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Phase I Study of Pharmacokinetics and Pharmacodynamics of Artesunate in Pregnant Women in the Democratic Republic of Congo


Phase 1
18 Years
40 Years
Open (Enrolling)
Female
Malaria

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Trial Information

Phase I Study of Pharmacokinetics and Pharmacodynamics of Artesunate in Pregnant Women in the Democratic Republic of Congo


Annually, approximately 25 million African women become pregnant and are at risk of
Plasmodium falciparum malaria infection during pregnancy [WHO]. The adverse effects of
malaria during pregnancy include increased risk of maternal anemia, low birth weight (LBW)
and infant death. The World Health Organization (WHO) recommends that intermittent
preventive treatment (IPT) of malaria be used routinely in pregnant women living in areas of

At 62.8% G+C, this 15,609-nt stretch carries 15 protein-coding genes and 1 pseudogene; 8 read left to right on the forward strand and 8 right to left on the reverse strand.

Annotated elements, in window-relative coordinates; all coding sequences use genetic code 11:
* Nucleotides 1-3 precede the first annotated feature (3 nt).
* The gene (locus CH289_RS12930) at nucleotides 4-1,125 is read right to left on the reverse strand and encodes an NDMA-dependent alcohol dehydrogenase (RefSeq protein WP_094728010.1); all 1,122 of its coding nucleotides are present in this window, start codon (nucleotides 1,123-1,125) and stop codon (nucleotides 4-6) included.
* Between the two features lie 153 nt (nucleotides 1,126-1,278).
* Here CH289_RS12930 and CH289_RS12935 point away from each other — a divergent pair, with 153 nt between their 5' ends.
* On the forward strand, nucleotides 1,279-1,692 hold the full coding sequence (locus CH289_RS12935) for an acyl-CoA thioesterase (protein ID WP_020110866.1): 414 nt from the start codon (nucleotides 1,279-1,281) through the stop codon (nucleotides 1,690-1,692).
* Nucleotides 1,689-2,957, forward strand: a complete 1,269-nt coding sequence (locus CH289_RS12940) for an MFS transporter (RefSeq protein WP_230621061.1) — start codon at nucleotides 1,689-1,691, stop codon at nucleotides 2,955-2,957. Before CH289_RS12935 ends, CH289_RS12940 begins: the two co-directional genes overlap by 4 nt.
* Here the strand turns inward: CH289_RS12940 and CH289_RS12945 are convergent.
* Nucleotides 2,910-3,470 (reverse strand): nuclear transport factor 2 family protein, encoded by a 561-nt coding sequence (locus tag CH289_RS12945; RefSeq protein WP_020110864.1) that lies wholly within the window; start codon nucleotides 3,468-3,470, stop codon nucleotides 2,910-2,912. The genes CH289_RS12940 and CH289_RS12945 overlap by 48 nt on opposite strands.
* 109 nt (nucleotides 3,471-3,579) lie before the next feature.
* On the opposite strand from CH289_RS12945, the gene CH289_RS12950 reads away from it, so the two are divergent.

Africa where malaria infection is endemic. IPT involves the periodic presumptive
administration of antimalarial treatment to all pregnant women as part of routine antenatal
care.

This strategy has proven to be effective in much of sub-Saharan Africa where diagnostic
facilities are often unavailable and pregnant woman are at high risk for malaria infection
[WHO 2005]. This is representative of our study site in Kinshasa, Democratic Republic of
Congo (DRC), where a 2004 pilot study conducted by the Global Network for Women's and
Children's Health Research (GN) revealed that the prevalence of malaria in pregnant women
was 34.3% [personal communication, Tshefu]. Currently sulfadoxine-pyrimethamine (SP) is
the WHO-recommended drug for prevention of malaria during pregnancy where transmission of
Plasmodium falciparum malaria is stable and where resistance to SP is low.

The DRC is an area of stable malaria transmission. In stable areas of transmission,